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Let's Face It: Women are BRUTAL to Each Other In The Workplace...

If there's one thing I've always noticed as a male HR pro, it's this little thing...

Women are brutal to each other in the workplace.  I've been a part of primarily female teams and it's never been pretty.  Meanwhile, I was always allowed to Female soliders gracefully stay above the fray.  Primarily, I think, because I'm a dude.  I'd love to say it's because I'm an expert in navigating workplace drama, but I think that's incorrect.  It's because I like to quote movies and find video games intriguing.  You know, I'm a man.  Like Mike Gundy.

There's a whole series on this dynamic from the guy's perspective.  Guys primarily don't hold grudges nearly to the extent that females do.  Guys can let it go.  Women seem to generally go after each other and never let up.

Case in point - this gem from Col. Lynette Arnhart, a specialist charged with incorporating women into combat roles by the Army's 2016 deadline.  She's no longer in the role after sharing this opinion in an internal memo that broke on Politico:

"In general, ugly women are perceived as competent while pretty women are perceived as having used their looks to get ahead," Arnhart wrote. "There is a general tendency to select nice looking women when we select a photo to go with an article (where the article does not reference a specific person.) It might behoove us to select more average looking women for our (communications) strategy."

Arnhart pointed to an example used in an Army magazine and said it featured an attractive woman "wearing make-up while on duty."

"Such photos undermine the rest of the message (and may even make people ask if breaking a nail is considered hazardous duty)," she wrote.


2 of the 3 deep mentors I've had in my HR life have been females. They were great to me. I'm not sure they were as giving to my female peers. And I know my former peers weren't very giving to said mentors.

Me? I just tried to stay low.  



I definitely agree, but why are women so damn brutal to each other? I try to stay "above the fray" as much as I can, but I have been victim of women who aren't interested in playing nice.


As a female HR pro, I have seen this as well. I have a hard time understanding this behavior since it only sets us back instead of moving us forward. I do not feel threatened by other women or men for that matter. I know I am good at what I do, and if they get the promotion over me good for them. I use that as motivation to better myself,not by taking them down, but by supporting and learning from them.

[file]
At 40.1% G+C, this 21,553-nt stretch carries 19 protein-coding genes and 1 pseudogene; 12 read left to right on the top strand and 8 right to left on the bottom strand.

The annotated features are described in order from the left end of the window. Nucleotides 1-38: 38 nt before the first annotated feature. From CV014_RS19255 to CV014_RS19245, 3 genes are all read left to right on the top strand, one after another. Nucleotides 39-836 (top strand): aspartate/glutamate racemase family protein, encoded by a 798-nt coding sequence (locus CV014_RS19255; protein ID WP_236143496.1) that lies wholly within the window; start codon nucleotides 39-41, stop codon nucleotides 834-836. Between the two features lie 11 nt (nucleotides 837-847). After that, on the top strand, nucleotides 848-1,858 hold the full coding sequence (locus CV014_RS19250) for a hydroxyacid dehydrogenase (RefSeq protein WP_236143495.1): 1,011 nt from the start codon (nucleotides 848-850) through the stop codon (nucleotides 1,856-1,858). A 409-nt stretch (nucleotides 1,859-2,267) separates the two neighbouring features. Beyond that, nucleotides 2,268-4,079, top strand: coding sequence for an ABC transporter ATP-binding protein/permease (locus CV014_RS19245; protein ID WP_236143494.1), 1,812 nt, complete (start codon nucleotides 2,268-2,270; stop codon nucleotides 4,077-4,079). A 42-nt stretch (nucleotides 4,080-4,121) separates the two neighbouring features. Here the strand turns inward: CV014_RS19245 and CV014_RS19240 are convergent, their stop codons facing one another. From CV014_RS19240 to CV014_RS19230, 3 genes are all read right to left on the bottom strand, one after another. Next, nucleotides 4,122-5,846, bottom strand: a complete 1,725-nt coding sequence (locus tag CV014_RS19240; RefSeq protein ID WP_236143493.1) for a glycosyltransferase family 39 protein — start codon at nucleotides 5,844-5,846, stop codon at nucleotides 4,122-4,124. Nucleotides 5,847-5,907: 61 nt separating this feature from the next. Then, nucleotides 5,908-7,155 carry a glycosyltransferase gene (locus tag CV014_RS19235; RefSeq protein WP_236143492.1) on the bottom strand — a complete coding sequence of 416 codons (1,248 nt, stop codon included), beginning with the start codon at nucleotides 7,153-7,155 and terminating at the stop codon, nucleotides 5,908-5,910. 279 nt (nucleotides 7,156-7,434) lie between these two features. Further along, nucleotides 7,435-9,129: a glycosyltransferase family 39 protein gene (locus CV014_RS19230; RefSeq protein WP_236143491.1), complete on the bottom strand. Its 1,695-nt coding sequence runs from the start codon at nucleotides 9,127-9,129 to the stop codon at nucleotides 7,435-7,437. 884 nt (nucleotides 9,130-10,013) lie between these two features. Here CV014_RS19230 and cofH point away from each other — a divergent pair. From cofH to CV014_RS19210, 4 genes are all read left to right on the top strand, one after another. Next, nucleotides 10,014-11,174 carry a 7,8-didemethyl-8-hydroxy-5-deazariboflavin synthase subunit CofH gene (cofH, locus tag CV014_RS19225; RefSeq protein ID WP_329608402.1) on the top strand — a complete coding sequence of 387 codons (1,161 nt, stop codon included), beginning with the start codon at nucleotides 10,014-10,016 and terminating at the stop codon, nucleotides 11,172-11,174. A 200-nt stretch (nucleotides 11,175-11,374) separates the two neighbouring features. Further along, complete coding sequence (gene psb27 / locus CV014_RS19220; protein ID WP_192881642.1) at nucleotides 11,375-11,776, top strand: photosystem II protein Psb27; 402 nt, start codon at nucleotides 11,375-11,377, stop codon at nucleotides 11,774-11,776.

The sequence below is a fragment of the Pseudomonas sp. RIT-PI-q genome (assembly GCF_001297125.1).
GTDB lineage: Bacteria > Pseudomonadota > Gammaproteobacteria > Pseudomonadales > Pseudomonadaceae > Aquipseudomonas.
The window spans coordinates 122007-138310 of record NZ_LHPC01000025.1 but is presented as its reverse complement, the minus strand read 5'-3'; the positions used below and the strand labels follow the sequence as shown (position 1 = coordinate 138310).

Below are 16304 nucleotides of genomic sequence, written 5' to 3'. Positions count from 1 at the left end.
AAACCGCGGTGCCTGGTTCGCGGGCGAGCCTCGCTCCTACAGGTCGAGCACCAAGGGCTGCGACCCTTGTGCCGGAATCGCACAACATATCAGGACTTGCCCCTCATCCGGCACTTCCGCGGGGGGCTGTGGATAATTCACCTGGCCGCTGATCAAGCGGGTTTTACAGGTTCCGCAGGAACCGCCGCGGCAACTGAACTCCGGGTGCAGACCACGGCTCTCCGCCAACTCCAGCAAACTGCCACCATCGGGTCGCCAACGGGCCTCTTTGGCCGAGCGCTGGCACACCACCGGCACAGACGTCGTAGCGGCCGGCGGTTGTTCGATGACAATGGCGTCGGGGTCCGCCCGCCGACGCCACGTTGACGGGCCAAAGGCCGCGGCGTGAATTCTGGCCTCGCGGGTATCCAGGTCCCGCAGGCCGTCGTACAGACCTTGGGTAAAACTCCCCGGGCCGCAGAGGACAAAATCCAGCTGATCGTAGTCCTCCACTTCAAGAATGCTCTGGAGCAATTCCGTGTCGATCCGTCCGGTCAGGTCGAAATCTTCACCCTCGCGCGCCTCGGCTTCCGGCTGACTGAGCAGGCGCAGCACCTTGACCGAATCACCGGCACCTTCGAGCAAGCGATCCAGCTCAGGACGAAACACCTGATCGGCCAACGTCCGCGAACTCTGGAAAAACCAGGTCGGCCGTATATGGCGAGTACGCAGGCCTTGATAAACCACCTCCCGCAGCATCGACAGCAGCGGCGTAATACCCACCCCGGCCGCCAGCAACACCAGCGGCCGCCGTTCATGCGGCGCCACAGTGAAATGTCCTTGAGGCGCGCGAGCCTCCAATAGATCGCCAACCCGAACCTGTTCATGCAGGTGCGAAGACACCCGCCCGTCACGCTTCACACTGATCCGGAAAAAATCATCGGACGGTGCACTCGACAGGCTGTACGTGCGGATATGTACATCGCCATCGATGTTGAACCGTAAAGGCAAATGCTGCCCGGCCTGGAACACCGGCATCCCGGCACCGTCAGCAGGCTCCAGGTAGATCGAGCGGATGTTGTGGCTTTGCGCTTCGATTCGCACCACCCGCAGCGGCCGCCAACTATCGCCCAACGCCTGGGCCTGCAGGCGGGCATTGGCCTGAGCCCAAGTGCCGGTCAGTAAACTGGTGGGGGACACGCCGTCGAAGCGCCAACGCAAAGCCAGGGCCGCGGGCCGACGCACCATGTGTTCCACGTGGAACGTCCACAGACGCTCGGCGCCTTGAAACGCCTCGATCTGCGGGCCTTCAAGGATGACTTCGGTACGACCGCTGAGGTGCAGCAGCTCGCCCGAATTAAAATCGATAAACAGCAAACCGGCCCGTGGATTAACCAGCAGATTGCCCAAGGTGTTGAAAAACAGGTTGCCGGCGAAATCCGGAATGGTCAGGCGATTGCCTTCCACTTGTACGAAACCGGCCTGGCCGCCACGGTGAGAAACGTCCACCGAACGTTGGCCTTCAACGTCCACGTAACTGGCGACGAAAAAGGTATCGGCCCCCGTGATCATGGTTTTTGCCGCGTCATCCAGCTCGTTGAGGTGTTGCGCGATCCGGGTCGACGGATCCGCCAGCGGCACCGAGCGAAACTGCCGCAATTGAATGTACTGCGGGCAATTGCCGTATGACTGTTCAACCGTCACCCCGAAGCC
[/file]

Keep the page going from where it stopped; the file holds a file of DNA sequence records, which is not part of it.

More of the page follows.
My goal is to be a part of the solution one professional at a time and unapologetically try to be the best at what I do. Laying low when the claws come out is also advised.


Yep, I see ladies buddying up to male co-workers but treat their female co-worker in contempt. Weird but it happens. Maybe it's how people are brought up? IDK, it's weird.


I have certainly noticed this. I tend to work better with male management and feel like I have to navigate many female workplace relationships. It is an odd dynamic but being aware of it and prepared is half the battle.


Umm, you say women are brutal, but is Ms. Arnhart wrong? Is it men running the military (or business) who create this perception of what it takes to get ahead? Women in HR can be brutal. Men in HR can be get along guys who use their "one of the guys" to make it where a woman never could. That's my experience in 25 years in HR. I have been successful through serious hard work and have seen lots of guys successful because they lay low and are one of the guys. Doesn't work for women. Wow, your post was patronizing.


Hey Mms -

I'm totally fine with you disagreeing and saying that your experience is different. I guess where I have a problem with what you outline is your use of patronizing. My experienced with people using that word is that it's code for "you're not a part of the group you're making the observation about, so you don't a have a right to make the observation."

I'm not part of the group, but it's my observation. My track record of treating female fairly is pretty solid.

I find your use of the word "patronizing".... well, patronizing...




The internalised misogyny runs deep in this one.

I prescribe an aspirin (that's for ME because you've given me a headache) and 1 weekend at a feminist retreat, stat!


OK - so I'm patronizing, then someone came out and went nuclear and calls me a misogynist.

Well played. Of course, you don't know me and aren't giving me credit for the body of work that's been going here for for 6+ years daily, but that's OK. And then there's the little details of others on this thread agreeing with me, which mimics what the women in my life say as well. Go ahead and blast.

Again, anyone who wants to take a look at my track record before calling me names should look. I'm going to leave this thread as it and close the comments - which include people agreeing with me and others claiming I'm the enemy.

Welcome to life in the show.


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